Another reason for the Company’s antagonism towards missionaries was the expanding territories of the EIC in the late 18th century. Between the 1790s and 1813, the Company’s territories in India had more than doubled. The largest acquisitions were made under the governor-generalship of Richard Wellesley who put significant censorship on the press and restricted freedom of movement of the Europeans. Such a move was justified on the grounds that it was necessary to control such Europeans who were not employed by the Company and were therefore not their responsibility. Carey and Thomas belonged to this category since neither did they carry Company permits while arriving in India, nor did they travel in a British ship.
However, the missionaries did have their supporters among Company officials, such as Claudius Buchanan, an evangelical who was appointed chaplain in Calcutta and Vice-Principal of the Fort William College. Buchanan lamented the lack of morality among Europeans and Indians. Among Europeans in Calcutta, he had observed in shock the excessive drinking and gambling and blamed it on the lack of sufficient ministry among the Company’s ranks. The moral state of Indians, he believed, was much worse and he wrote in horror about practices like female infanticide and Sati. He hoped that the work of the missionaries would dispel the vices in Indian society. In 1805, Buchanan published a memoir titled, ‘Memoir on the expediency of an eccelssiastical establishment for British India’ in which he argued for a formal Anglican presence in India to minister Europeans there.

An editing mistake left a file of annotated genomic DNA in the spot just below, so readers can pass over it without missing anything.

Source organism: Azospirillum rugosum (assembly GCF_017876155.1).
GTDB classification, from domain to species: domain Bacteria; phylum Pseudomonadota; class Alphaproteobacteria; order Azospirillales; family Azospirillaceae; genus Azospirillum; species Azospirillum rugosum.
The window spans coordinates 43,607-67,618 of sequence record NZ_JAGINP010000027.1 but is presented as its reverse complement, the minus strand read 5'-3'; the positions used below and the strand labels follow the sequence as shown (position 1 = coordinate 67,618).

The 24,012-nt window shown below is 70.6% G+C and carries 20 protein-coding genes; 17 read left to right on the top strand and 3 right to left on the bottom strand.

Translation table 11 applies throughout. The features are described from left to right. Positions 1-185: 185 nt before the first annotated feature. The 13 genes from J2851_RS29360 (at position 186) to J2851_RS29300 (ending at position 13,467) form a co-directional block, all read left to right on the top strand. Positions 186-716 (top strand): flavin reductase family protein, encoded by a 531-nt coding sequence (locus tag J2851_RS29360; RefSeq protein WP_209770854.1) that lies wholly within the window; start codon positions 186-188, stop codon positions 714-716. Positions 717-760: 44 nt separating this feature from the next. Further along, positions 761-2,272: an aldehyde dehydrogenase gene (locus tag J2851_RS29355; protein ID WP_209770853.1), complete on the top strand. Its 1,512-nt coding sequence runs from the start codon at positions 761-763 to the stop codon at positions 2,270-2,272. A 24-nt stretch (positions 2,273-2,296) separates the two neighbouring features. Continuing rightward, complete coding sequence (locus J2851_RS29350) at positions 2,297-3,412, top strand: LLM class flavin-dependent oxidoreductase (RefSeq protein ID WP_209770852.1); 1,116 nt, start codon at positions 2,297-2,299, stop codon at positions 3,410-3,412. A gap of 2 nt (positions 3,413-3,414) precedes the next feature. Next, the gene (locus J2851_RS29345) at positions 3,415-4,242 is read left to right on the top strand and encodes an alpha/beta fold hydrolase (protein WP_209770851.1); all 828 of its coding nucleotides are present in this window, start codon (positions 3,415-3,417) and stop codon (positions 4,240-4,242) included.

Buchanan’s memoir sparked a public debate on whether or not the Company must support the work of the missionaries. But there was yet another factor bothering the British at this time: the French. By 1799, the impact and fears caused by the French Revolution and wars with the French began to be felt in India. The Company authorities were aware that if the missionaries caused disaffection among Indians, they might soon turn to the French.
On July 10, 1806 at the Vellore Fort where the family of Tipu Sultan was imprisoned, Indian sepoys crept up and murdered the European sentries. This was the first instance of a sepoy mutiny against the British, predating the 1857 revolt by almost half a century. Nearly 200 on the British side were killed or wounded.
The Vellore mutiny sent shock waves, both in India and Britain “Opponents of missionary activity seized on the mutiny as proof that their arguments that Indian religious prejudices were easily excited were only too true and that the greatest caution was needed in any interference with them,” writes Penelope Carson in his book, ‘The East India Company and Religion: 1698-1858’ (2012).
Lord William Bentick, who was the governor of Madras at that time, blamed the new dress regulations for the sepoys as the cause behind the mutiny. The new dress code forbade the use of caste and religious marks. This, in the opinion of Bentick, was seen by the sepoys as efforts at converting them to Christianity.
The anti-missionary lobby argued that in this situation, it would be dangerous on the part of the British government to allow missionary activity in India, especially when they were being conducted by ‘ill-educated and fanatical dissenters’.